Strange Wilderness

I would say that “Strange Wilderness” tries to be stupid and succeeds at it, except that I don’t think anyone involved really “tried” very hard to do anything. This is a lazy film, lazily written, lazily edited, lazily released. Its final scene ends with an outtake, a winking acknowledgement that the plot doesn’t matter and who cares how it resolves itself anyway?

It’s hard to hate a movie as congenial and unassuming as this one, and it made me laugh a few times. Of course, a few laughs spread over an entire film, even one as short as this, is not a good ratio, and when I wasn’t laughing I was usually rolling my eyes. You should not take this review as a recommendation. All it means is that the flick isn’t aggressively, actively bad. It has the benign kind of badness.

It is a stoner comedy, in the sense that the central characters are potheads, and also that being high is probably a prerequisite for enjoying its absurd, juvenile humor. Steve Zahn (whose manner was made for stoner comedies) stars as Peter Gaulke, son of a beloved TV nature-show host who has inherited his dad’s program, “Strange Wilderness,” even though he has no idea what he’s doing. Aided by his similarly incompetent friends, Peter has turned the show into a sloppy, irresponsible mess, with narration like “Monkeys make up over 80 percent of the world’s monkey population.”

Under the threat of cancellation by the TV station manager (Jeff Garlin), Peter finds a way to make history: by finding the real Bigfoot in Ecuador. An old friend of his father’s (Joe Don Baker) has a map that he says will lead the way. Only trouble is, a competing nature-show host (Harry Hamlin) is already hot on the trail.

The story is loose, almost surreally so, with numerous characters and tangents that have no purpose in the film. For example, Ernest Borgnine plays Peter’s regular cameraman, only to recuse himself from the Ecuador trip and send his nephew (Justin Long) instead. So why have the Borgnine character in the first place? Ditto Robert Patrick as a legendary backwoods tracker, appearing for a couple scenes then disappearing again. And why is comedian Blake Clark here as yet another nature expert? You get the feeling the filmmakers just wanted to give their friends something to do.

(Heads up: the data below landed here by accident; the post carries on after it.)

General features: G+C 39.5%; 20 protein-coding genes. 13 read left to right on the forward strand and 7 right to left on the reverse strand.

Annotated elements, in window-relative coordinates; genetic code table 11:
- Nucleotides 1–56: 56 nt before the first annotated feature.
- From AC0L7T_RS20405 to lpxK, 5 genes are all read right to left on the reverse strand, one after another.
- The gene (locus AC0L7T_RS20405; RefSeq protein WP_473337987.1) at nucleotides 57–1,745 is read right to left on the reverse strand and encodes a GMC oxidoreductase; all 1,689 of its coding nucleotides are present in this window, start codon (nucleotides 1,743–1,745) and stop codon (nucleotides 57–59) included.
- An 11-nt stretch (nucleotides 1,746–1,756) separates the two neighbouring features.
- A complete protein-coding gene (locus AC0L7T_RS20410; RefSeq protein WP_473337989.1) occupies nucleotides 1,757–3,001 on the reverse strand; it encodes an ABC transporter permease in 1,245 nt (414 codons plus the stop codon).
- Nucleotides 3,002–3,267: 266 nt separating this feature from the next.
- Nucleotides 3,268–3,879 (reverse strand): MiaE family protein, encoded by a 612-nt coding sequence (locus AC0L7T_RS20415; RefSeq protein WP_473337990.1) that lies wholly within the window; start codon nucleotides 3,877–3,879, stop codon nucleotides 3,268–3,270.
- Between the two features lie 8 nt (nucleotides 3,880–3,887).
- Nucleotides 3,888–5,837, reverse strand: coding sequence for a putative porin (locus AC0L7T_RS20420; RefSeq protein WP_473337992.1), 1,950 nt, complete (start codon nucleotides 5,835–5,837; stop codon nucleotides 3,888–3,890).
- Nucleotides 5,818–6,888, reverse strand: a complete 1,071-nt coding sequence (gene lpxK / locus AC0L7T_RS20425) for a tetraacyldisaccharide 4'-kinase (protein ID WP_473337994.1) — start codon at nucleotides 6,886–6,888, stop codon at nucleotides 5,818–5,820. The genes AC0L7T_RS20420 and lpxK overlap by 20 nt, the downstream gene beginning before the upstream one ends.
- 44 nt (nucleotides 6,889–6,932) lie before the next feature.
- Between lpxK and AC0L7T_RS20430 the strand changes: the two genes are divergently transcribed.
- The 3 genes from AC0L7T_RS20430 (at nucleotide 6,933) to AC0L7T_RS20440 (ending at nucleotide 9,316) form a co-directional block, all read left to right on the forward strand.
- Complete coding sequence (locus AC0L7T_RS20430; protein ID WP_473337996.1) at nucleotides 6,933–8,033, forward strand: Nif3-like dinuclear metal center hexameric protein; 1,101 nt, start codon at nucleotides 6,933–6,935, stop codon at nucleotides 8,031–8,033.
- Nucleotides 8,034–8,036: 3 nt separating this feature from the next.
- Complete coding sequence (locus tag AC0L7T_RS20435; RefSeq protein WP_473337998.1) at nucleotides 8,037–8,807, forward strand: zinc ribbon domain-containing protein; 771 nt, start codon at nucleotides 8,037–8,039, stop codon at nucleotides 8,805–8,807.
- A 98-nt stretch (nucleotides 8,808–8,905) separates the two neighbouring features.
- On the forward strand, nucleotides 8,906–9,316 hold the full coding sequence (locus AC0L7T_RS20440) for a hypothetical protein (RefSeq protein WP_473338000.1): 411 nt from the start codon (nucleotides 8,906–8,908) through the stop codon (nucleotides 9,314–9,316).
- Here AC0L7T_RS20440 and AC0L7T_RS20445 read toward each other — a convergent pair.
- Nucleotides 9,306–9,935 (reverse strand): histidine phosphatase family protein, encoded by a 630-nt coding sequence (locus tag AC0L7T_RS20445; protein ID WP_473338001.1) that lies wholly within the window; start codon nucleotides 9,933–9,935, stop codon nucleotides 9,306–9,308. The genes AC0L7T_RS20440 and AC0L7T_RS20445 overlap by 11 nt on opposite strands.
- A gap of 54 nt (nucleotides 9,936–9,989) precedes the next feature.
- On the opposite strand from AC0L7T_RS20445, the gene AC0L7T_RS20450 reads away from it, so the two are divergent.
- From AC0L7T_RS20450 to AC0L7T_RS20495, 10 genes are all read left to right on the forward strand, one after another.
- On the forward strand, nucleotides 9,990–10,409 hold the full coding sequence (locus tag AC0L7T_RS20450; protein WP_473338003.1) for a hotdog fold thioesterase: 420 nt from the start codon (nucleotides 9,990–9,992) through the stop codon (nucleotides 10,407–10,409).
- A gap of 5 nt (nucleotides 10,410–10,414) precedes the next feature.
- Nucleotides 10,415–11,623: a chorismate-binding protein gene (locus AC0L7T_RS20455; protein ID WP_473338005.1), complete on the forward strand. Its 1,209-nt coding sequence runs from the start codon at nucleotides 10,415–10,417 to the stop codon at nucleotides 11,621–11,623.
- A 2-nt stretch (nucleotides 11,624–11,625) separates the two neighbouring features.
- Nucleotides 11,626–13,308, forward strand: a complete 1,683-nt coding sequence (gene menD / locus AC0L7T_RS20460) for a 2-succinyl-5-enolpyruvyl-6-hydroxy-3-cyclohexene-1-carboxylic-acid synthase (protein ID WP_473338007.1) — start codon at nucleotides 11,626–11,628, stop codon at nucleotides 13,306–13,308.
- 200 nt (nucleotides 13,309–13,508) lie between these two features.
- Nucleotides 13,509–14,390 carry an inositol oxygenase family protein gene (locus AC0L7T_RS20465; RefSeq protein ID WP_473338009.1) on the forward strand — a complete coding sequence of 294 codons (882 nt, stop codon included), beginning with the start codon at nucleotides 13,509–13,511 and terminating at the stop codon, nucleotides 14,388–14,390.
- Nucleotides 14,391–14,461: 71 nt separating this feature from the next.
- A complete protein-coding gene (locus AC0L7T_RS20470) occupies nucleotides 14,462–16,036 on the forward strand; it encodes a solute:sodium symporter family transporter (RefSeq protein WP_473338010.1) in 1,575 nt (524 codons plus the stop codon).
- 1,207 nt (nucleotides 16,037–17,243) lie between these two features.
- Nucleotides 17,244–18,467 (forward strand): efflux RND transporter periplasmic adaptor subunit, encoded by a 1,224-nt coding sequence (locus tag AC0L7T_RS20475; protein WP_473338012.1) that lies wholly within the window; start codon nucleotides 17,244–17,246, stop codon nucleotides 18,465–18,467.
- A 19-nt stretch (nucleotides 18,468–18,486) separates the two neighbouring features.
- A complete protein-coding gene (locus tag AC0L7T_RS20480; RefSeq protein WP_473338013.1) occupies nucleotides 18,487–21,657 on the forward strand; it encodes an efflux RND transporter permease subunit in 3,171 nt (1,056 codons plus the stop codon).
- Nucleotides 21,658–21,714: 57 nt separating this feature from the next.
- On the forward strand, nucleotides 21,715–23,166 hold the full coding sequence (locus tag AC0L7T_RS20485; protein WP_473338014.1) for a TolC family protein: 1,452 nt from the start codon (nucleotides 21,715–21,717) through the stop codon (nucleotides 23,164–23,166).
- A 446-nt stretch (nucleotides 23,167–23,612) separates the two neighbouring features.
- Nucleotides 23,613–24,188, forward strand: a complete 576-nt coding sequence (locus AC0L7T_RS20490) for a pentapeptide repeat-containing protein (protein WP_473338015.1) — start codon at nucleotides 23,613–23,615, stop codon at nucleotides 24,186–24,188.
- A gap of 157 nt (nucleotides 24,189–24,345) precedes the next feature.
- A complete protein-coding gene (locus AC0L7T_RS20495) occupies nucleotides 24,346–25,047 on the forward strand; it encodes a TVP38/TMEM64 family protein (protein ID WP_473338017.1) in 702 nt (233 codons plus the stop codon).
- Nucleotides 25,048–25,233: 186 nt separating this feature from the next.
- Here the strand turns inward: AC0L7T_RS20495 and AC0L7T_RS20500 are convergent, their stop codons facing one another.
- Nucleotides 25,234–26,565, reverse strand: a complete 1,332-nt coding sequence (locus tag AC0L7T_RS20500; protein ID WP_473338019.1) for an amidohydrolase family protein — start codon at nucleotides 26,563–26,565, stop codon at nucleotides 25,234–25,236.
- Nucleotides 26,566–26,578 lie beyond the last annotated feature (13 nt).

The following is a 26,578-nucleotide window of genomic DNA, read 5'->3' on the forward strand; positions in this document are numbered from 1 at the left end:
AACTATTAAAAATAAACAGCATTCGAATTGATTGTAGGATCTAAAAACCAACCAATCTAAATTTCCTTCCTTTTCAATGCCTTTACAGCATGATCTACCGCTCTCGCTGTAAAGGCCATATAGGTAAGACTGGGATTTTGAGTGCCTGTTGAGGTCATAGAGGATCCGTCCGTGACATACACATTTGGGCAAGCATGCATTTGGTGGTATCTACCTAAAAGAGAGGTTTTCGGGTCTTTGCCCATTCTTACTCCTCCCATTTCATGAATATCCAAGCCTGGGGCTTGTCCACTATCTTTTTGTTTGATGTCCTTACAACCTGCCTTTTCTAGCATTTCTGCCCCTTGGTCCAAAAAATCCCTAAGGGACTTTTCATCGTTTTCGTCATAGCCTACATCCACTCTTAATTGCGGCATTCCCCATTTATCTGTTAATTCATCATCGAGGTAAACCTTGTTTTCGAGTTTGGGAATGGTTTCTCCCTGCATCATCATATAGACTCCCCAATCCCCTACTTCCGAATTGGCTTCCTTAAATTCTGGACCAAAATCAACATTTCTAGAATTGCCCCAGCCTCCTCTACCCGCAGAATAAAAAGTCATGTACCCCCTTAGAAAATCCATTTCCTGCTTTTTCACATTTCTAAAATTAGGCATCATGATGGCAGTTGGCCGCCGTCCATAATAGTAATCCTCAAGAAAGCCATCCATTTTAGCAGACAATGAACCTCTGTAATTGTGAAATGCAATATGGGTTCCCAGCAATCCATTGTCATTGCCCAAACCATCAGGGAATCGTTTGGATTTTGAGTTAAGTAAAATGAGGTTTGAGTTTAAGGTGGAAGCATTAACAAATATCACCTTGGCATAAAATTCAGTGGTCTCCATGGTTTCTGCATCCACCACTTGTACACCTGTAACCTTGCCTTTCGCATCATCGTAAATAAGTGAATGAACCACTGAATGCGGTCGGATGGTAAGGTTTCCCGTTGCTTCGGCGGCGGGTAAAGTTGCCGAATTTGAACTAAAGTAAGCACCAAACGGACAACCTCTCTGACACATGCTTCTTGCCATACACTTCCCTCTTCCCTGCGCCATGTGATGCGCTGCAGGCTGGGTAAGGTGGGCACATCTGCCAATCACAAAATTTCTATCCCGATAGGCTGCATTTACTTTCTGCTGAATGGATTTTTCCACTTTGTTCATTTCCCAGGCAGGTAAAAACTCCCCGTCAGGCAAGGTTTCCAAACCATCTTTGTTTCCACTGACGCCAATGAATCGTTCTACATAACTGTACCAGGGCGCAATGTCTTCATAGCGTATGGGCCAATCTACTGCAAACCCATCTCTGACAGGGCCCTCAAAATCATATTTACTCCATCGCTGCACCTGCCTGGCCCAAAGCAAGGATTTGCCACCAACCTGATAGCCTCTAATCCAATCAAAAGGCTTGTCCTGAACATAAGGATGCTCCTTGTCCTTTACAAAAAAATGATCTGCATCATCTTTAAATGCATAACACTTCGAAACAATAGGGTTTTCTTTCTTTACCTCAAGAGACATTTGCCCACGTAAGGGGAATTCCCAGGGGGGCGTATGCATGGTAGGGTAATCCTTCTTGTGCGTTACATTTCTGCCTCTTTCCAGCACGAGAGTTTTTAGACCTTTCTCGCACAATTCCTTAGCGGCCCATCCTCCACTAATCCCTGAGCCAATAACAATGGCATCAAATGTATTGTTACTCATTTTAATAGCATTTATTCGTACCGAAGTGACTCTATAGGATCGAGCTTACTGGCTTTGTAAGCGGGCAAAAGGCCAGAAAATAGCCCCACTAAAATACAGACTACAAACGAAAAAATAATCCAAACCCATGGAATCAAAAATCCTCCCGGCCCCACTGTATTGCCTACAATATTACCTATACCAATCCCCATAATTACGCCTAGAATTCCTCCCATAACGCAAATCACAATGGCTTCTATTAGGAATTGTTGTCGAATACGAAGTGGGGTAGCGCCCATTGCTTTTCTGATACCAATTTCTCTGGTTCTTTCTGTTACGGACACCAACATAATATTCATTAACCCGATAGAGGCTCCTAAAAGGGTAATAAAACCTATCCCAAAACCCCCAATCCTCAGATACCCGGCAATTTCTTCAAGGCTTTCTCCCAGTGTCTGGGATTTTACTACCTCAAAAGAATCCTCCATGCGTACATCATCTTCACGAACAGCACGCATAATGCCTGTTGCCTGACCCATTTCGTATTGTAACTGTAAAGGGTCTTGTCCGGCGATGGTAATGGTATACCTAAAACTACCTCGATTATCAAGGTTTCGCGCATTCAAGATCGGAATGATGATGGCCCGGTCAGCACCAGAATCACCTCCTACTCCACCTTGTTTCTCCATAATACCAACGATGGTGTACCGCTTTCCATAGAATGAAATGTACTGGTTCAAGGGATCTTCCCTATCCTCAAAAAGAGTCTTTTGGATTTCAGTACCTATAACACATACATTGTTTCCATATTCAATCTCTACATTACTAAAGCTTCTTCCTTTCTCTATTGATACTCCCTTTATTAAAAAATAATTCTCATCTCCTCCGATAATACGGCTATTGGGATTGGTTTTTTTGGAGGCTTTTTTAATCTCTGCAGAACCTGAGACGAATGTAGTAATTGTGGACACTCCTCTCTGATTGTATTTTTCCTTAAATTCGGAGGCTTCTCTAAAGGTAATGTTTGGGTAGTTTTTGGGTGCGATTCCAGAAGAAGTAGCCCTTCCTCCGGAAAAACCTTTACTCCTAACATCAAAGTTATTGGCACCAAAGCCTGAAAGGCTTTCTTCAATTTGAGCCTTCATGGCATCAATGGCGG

In the core group, Peter is accompanied by sound man Fred Wolf (Allen Covert), inexperienced animal handler Whitaker (Kevin Heffernan), duties-undefined Cooker (Jonah Hill, doing a funny voice for some reason), the aforementioned replacement cameraman, and Cheryl (Ashley Scott), a beautiful travel liaison. It is a testament to the film’s stoner mentality that Cheryl does not become a love interest for Peter. She’s just there for the guys to halfheartedly ogle while giggling about someone’s name being “Dick.”

The film was written by Fred Wolf and Peter Gaulke (who named two characters after themselves) and directed by Wolf, a longtime Adam Sandler cohort. Its easy-going attitude is both a blessing and a curse: While it’s too pleasant to be irritating, it’s also too lackadaisical to be truly funny. Real comedy takes effort, and no one involved with this project was interested in expending any. Unless you can smoke weed in a movie theater without being caught, I suggest you wait until it’s on DVD. Watching it sober, as I did, will be fruitless.

C- (1 hr., 27 min.; R, pervasive harsh profanity, some nudity, a lot of vulgar humor and exaggerated comic violence.)